"Zim put us in a great call," Nelson said. "We knew when we took the field for the last drive if we stopped them we'd win."
Why not have faith in that front four? Like Whitworth said after the game, they're playing as well as anyone in the league and it's not just four guys. It's also ends like Robert Geathers and Wallace Gilberry.
But Dunlap, the team's best outside pass rusher carried the day with two sacks and strips of Rivers, the last one with 3:54 left that set up the last field goal.
"This was his kind of game," said head coach Marvin Lewis, realizing that Rivers jacked it up 48 times and Dunlap agreed.
"Our defensive line looks forward to that; that's the kind of dynamic rushers we have," Dunlap said. "We're spreading the wealth. We don't have one dominant guy. I had the numbers today, but it just wasn't one guy."
If the D-line did it the unconventional way with just a half-sack from its two top sackers, Atkins and right end Michael Johnson, so did Green. The Chargers did a good job taking him from the outside and the long ball, but even though his longest catch was just 16 yards he went unflinchingly across the middle to make nine catches for 85 yards on 13 targets. He said he didn't go in the slot any more than usual, but Sunday his most effective plays were out of the slot and in close formations.
Green also overcame his own little adversity. On the winning drive, the Bengals had a first down from the Chargers 6, but got flagged for an illegal formation when Green didn't line up off the line with tackle Dennis Roland checking in as an eligible receiver.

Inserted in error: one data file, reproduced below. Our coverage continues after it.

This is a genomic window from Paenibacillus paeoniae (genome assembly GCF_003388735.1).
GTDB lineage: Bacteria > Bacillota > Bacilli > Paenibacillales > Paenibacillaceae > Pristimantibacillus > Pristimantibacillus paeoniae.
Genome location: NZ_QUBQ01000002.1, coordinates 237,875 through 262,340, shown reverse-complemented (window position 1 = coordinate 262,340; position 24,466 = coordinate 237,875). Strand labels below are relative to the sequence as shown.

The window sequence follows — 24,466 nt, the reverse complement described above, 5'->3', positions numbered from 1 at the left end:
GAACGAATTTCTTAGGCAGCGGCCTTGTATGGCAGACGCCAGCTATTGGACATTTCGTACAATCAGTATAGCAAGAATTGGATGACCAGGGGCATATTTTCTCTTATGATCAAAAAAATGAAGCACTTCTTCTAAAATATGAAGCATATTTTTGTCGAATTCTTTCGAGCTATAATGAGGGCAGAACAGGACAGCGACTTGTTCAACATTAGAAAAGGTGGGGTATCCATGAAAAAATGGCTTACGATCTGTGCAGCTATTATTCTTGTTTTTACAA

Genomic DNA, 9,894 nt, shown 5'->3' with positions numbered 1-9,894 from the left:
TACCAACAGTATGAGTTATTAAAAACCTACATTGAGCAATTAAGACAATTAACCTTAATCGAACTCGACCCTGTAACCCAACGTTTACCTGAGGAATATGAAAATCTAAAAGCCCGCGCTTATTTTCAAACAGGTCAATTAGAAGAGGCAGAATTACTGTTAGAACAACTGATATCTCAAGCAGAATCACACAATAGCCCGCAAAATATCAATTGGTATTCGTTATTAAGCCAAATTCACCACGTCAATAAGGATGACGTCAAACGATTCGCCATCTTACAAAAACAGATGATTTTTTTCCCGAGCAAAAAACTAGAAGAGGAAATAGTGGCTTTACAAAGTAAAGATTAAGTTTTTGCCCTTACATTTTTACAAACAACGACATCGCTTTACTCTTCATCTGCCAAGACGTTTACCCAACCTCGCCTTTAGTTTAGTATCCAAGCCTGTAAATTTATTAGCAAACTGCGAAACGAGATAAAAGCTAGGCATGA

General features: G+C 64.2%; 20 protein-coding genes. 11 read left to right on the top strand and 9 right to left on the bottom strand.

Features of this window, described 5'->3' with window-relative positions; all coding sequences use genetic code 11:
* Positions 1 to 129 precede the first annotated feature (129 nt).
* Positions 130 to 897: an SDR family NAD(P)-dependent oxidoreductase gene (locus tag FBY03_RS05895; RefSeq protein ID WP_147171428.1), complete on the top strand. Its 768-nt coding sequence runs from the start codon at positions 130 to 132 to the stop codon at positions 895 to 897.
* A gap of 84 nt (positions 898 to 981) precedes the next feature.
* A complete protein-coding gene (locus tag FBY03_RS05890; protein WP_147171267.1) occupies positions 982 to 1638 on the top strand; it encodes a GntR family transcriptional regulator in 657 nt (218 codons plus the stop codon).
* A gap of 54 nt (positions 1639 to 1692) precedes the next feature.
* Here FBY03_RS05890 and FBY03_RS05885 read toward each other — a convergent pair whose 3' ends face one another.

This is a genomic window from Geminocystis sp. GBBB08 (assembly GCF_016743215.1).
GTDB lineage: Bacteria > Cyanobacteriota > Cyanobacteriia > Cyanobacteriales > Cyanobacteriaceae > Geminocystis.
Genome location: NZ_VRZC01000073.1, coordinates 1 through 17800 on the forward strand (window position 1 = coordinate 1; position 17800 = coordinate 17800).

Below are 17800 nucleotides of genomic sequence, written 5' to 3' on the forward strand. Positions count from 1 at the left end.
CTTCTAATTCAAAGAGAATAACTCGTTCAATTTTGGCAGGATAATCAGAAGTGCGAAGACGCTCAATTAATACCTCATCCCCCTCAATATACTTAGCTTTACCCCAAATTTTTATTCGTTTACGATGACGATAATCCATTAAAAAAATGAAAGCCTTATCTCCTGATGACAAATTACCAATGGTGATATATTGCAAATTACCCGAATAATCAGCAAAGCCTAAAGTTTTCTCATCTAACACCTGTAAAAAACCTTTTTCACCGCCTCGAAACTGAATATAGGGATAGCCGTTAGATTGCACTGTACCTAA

"I don't mind working the middle. I don't care. That's what I'm trying to do, become a better receiver," Green said. "They don't let you go deep every play."
Wide receiver Andrew Hawkins also did a little bit of improvisation on the biggest third down of the game. The third-and-five from the Chargers 15 with 5:42 left. Old friend Takeo Spikes came blitzing up the middle from his backer spot and was picked up by center Trevor Robinson and Hawkins adjusted as he strafed cornerback Antoine Cason running across the middle for nine yards.
"It looked like they brought a blitz," Hawkins said. "It was like a 'beat the man' route and Andy made a great throw and I came up with it."
But in the end, the last drive came courtesy of running back BenJarvus Green-Ellis as he closed in on his third straight 100-yard game, and that did follow the script. The Chargers were without their three best run players in linebackers Donald Butler and Jarret Johnson, and safety Atari Bigby and the Bengals kept pounding it. BJGE went for 118 yards on 25 carries, making Lewis 34-2 when one of his runners carries it at least 25 times and 35-7 with a 100-yard rusher. The Law Firm is 3-0 in Cincinnati doing both. On that last drive he pounded it up the middle six times for 24 yards and had back-to-back seven-yard runs probing the perimeter behind right tackle Andre Smith.
Since Green-Ellis is a product of the Patriot Way, listening to him in December might not be a bad idea.
"That was good for us to get," BJGE said. "We had to overcome some adversity on the road, thousands of miles from home, overcome turnovers, overcome bad field position, we were backed up sometimes, but overcame that to win the game. That was the big thing to me, to have that toughness, to put it out on the road and everything going against us."
Defensive tackle Domata Peko felt the same thing in the other trench. Now with the offensive line taking control in the running game and the defensive line becoming a dominant force league-wide, it's becoming a heck of a lot easier to overcome the bad stuff.
"I heard Coach (Lewis) say we're a rising team and that's good to hear," Peko said. "Those are the teams that are dangerous in December. We haven't always been good in December and we're trying to change that around here. We just have to keep doing it one brick at a time and just keep focusing on one game at a time and we'll be all right."
Even when it all doesn't go right.